peanutsis an indelible part of American culture. Charles Schulz’s comic about a thoughtful boy named Charlie Brown and friends debuted on October 2, 1950. In 1999 it ran in 2,600 newspapers in 75 countries and can still be seen in numerous newspapers today, although its creator is no longer around. The characters are an icon in Macy’s Thanksgiving Day Parade. They appear in theme parks and MetLife insurance advertisements. And You are a good man, Charlie Brown was one of the most popular high school musicals of the 1970s and 1980s.
In 2015, Chuck and friends went where they’d never been before: 3D. The peanut movie, written with Charles Schulz̵
1. Charlie Brown was modeled after Charles Schulz.
“We always say that each of the characters is a piece of our father,” says Craig Schulz, Charles’ son, in a new book about the production of the new film. The Art and Making of the Peanut Film. “Charlie Brown was who he was, while Snoopy was what he wanted to be.”
2. There are 17,897 peanuts Comic strips.
They ran between 1950 and 2000, each drawn by Schulz. Schulz died of colon cancer at the age of 77, the day before the last original film ran.
3. Charles Schulz did not choose the name peanuts (still he liked it).
Charlie Brown first appeared as a character in a comic called Li’l peopleWhen Schulz reached out to the United Feature Syndicate about a publishing deal in 1950, the syndication service thought the name was too close to two other comics running at the time and changed it to peanuts. Schulz never liked the new nickname; he thought it “made it sound too insignificant.”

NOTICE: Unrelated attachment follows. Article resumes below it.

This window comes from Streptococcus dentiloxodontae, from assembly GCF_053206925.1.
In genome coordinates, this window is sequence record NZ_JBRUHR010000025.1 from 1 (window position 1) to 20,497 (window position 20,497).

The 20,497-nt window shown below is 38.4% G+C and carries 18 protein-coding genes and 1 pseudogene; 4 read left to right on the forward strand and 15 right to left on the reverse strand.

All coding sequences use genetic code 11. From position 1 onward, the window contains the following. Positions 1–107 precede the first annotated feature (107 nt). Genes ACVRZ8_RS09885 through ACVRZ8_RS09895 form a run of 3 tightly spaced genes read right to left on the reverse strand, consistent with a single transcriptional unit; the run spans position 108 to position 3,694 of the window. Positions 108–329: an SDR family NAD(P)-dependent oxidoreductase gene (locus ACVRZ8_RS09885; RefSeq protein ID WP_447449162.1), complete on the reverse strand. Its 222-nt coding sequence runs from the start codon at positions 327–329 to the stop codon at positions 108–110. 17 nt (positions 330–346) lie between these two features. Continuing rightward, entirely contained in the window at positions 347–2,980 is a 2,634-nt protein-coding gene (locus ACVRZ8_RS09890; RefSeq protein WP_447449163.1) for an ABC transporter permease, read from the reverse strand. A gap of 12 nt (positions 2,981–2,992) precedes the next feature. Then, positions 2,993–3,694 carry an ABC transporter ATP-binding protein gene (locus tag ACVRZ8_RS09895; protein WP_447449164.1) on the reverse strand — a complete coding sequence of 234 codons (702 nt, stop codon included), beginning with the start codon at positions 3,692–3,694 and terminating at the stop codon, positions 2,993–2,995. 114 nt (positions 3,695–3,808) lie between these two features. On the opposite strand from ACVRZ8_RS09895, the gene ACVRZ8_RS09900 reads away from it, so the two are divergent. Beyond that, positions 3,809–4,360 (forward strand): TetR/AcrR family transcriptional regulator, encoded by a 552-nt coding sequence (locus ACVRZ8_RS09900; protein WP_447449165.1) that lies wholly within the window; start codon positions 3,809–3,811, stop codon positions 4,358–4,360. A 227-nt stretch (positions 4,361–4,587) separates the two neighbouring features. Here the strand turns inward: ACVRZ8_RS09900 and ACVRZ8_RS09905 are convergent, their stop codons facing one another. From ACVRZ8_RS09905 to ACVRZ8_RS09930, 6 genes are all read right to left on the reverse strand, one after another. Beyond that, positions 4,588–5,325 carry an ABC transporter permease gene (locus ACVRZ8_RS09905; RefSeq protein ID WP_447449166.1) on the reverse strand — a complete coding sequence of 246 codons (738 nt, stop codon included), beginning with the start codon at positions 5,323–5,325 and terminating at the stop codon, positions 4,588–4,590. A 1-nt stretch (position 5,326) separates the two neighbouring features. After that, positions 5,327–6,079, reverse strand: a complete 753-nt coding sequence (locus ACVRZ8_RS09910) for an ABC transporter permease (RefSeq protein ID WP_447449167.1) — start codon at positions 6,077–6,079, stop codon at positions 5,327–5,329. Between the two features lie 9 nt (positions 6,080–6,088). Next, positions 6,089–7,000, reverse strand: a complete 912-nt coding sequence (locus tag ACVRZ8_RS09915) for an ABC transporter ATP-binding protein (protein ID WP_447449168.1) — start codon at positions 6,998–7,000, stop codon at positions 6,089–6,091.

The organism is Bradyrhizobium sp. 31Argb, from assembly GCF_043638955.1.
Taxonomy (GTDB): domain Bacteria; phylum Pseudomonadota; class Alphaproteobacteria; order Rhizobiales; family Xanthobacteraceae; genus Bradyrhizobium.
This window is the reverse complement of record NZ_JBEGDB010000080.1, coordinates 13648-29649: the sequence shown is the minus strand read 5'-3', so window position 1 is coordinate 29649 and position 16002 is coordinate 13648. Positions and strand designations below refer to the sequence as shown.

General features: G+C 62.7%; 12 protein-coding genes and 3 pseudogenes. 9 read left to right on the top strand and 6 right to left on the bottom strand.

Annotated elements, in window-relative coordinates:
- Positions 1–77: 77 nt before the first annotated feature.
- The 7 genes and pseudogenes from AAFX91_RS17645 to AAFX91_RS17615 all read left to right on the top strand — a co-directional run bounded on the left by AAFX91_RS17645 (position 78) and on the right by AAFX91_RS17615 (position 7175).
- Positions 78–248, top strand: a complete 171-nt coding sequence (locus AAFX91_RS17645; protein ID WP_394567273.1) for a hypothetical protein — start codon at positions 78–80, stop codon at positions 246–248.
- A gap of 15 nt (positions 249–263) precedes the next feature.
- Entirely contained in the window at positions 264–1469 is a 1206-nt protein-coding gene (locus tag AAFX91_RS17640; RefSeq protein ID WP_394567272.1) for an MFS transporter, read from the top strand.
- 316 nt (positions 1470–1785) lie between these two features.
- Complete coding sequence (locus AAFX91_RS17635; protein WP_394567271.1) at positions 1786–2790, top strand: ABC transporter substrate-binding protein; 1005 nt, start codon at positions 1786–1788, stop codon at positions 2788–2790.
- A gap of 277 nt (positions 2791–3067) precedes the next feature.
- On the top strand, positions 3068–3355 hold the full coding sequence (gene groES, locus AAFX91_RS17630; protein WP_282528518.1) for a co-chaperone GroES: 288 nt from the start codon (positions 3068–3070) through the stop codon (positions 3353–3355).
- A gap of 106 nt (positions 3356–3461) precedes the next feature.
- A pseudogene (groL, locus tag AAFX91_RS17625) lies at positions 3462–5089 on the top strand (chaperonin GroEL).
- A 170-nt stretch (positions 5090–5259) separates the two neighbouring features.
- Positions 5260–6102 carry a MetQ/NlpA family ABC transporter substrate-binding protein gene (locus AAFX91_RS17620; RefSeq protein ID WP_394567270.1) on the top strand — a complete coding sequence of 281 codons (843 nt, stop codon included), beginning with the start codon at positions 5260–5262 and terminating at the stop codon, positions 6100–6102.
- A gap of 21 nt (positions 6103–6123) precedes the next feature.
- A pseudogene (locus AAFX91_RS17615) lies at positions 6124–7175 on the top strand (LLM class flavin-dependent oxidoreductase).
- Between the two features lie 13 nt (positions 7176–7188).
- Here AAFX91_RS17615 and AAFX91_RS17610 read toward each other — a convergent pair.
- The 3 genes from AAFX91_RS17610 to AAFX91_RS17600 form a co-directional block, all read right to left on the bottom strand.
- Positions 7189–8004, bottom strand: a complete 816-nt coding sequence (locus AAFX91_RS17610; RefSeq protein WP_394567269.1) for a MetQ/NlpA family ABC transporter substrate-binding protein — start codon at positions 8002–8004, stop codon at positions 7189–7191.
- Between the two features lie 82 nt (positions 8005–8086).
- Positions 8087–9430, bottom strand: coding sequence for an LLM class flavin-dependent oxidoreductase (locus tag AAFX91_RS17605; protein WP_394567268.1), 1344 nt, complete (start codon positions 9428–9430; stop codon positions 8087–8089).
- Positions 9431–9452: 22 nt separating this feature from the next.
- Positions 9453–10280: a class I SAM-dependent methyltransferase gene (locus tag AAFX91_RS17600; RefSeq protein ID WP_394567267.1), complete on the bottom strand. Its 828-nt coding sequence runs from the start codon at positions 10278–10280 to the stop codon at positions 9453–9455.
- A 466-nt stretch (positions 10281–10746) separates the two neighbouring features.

4. Icon peanuts Characters like Lucy and Linus didn’t appear in the comic until years later.
The first peanuts The strip featured Shermy, Patty (a separate character from Peppermint Patty) and Charlie Brown. It ran in seven newspapers in October 1950.
5. At the beginning peanuts Lucy was younger than Charlie Brown.
In her first comic in March 1952, Lucy was a toddler. Schulz later decided to make her Charlie Brown’s peer. Lucy was later the character who watched “Happiness is a Warm Puppy” in an April 1960 film.
6. Linus did not speak for the first two years peanuts Stripes.
He appeared as Lucy’s younger brother in September 1952, but didn’t get a line in the comic until 1954.
7. Franklin’s first appearance on the peanuts Comic was in July 1968.
In it, Franklin brings back Charlie Brown’s lost beach ball. At the time, Franklin’s recording was considered controversial, and Schulz received letters complaining about the character.
8. Charlie Brown was about to get an EGOT.
Only a dozen people have won the biggest awards in the entertainment industry: an Emmy, a Grammy, an Oscar, and a Tony. peanutsProjects won two Grammies, four Emmy Awards, and two Tony Awards. They only got one Oscar nomination, however:A boy named Charlie Brown (1969) received a reference to Best Original Song Score.
9. The first piece of music in the peanuts The strip was from Rachmaninoff.